May is National Short Story Month

Here it is, May is National Short Story Month and I didn’t remember until today.  Fine short story devotee I turned out to be.  Still, it’s worth celebrating for those of us who take the challenge of telling a tale in pages, not volumes…character, plot, conflict, beginning, middle and end in 3,000 words. In honor of this month and all people who follow in the footsteps of  Ernest Hemingway, F. Scott Fitzgerald, Edgar Allen Poe, Flannery O’Connor, Alice Munro, Pamela Houston and other greats, I am including here Spicy Beef Barbecue, one of the stories from my collection, The Last Generation of Women Who Cook. 

Bon Appetit!


Spicy Beef Barbecue

 by Kathy Johncox


In the late afternoon on the wrap-around porch of the main house, Luke tried to get comfortable, but his shoulders ached from the ranch work he and the other guests were obliged to do to get the true flavor of the west. Hell, all the flavor he needed was in the golden bottle next to him, in the slabs of bacon presented at the crack of dawn every morning, in the Tex-Mex fare that spiced up the dinner hour before the evening of compulsory interaction with strangers sharing this week at the dude ranch began.

He held the cold brew to his forehead and he allowed himself to be wistful for a moment. If only Roni were with me, we could watch the sun set and then turn in, as they say out here. But then, he reminded himself, she’s the reason you’re here. She’s the one who pushed you to take a break from creating computer software, obsessing on coding solutions, working late into the night on seemingly insolvable puzzles. A break from all the things you love.

“And she’s not here,” Luke muttered softly to himself, pushing her away mentally as she had done to him physically, telling him to leave, just for a while, just to get it all straight.

He stretched his legs out long, leaned his shoulders against the wooden porch chair, and cupped his hands behind his neck. He closed his dark brown eyes, trying to stop the stinging from the day’s onslaught of prairie dust. He rubbed the sweat-dampened ends of his dark curly hair, just before he felt the familiar sharp pain in the trapezius muscle near his shoulder, the one most affected by the stress of hunching over a keyboard all day. That’s where it was, all right, everything he worried about amassed right there in the pain that never could escape notice, no matter what he did, whether it was grocery shopping, or washing the car, or surfing the Net or sitting on the verandah on a dude ranch, or even making love.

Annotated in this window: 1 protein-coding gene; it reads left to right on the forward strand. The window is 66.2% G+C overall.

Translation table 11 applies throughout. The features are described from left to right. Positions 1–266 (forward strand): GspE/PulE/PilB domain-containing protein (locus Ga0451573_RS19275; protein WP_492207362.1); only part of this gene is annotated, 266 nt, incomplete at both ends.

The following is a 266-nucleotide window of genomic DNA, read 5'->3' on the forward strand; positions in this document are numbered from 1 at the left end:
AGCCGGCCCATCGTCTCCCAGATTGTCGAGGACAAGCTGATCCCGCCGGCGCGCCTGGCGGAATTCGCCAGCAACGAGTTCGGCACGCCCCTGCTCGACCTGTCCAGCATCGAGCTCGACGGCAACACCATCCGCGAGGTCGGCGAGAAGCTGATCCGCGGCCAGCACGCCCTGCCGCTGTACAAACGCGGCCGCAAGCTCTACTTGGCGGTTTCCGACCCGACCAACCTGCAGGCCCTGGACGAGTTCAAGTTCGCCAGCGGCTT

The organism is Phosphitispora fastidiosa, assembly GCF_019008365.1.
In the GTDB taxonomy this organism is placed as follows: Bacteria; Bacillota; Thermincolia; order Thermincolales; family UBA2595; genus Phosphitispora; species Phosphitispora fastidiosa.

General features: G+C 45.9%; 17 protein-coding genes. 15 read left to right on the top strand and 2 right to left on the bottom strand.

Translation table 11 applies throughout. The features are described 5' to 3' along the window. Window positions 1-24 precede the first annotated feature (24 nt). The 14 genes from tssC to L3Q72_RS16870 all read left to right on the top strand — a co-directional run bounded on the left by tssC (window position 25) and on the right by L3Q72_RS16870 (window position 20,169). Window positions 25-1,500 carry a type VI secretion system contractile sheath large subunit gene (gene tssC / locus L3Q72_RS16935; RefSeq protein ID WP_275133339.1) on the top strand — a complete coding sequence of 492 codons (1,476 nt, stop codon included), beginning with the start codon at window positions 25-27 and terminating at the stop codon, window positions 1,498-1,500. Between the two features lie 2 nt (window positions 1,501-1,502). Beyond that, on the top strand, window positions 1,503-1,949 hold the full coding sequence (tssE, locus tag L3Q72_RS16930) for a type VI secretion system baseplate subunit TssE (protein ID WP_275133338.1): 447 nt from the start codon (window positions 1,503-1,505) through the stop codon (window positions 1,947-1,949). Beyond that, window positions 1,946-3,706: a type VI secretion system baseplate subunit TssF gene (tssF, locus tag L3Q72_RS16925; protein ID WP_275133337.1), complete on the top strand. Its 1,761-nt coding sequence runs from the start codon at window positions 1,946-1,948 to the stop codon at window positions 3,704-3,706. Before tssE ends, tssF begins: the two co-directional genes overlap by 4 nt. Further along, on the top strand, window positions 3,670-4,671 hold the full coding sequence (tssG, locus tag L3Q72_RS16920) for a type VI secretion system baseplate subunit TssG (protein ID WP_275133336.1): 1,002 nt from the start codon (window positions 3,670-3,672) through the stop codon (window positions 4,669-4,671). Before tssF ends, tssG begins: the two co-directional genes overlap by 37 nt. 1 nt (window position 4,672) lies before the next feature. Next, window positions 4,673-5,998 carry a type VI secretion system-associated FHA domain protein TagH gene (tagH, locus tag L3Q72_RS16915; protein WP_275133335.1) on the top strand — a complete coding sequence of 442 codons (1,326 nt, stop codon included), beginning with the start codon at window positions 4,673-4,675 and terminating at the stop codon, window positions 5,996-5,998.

He felt sure he was here because Roni had sensed his growing feelings of inadequacy, a mix of exhaustion and psychic impotence that eventually had become the real thing. He had been too tired for sex or anything that took that amount of energy, and his fatigue evolved into performance anxiety that, at age thirty-five, made popping the question to Roni a very disturbing issue. Finally, they had opted for some time apart.

No actually, Roni had opted for some time apart. But he had bought into it,  agreeing after they had had five arguments about food in as many days, each one ending somehow in a reference to his lack of desire. During the fourth disagreement, he had contended that her nightly selection of a container from the freezer, the folding up one edge of the sealed cover, the tossing it into the microwave, and the throwing it on the table with a fork and a napkin, lacked a passion for food. She, in no uncertain terms, reminded him of what she saw as his lack of passion for other things, then started to nibble on her steaming hot dinner, neatly separated in three small compartments, no one food daring touch another.

Her  relationship to food was as unpredictable as her relationship to anything else. She would slave over certain meals and came home with others bought at the upscale grocery. But inevitably when he craved a home-cooked meal, she was too tired. When she wanted to cook, she did, but she groaned and moaned about the effort she was expending and always, always involved him in the preparation.

Roni did have many positive qualities, Luke would tell himself often. She was neat and efficient and had a logical mind. She was attractive enough to make other men look at her and more attractive than anyone Luke had ever dated before. Too bad she was developing into an insolvable puzzle, one he wasn’t sure he loved so much.

Then came the fifth argument.

“Could you take the meat out of the crock-pot?” she had asked. There was an edge to her request and if he had not been thinking about the latest programming problem, he might have reacted to it.

“Sure, baby,” he’d replied absently, lifting the chunk of well-done beef and putting it on a platter. Ready to go back to thinking about the computer problem, he heard her say  “Could you get two forks and pull the meat apart please?”   He dutifully did that and was ready once more to relax with his Chardonnay when she asked him to pour the bottled barbecue sauce over the beef and put it in a pan on simmer. At which point he said, “I’m a little busy thinking. Can’t you just do that part?”  Whereupon Roni said she was sick of doing EVERYTHING herself, “If you know what I mean,” and stormed into the bedroom which was the last place he would follow her.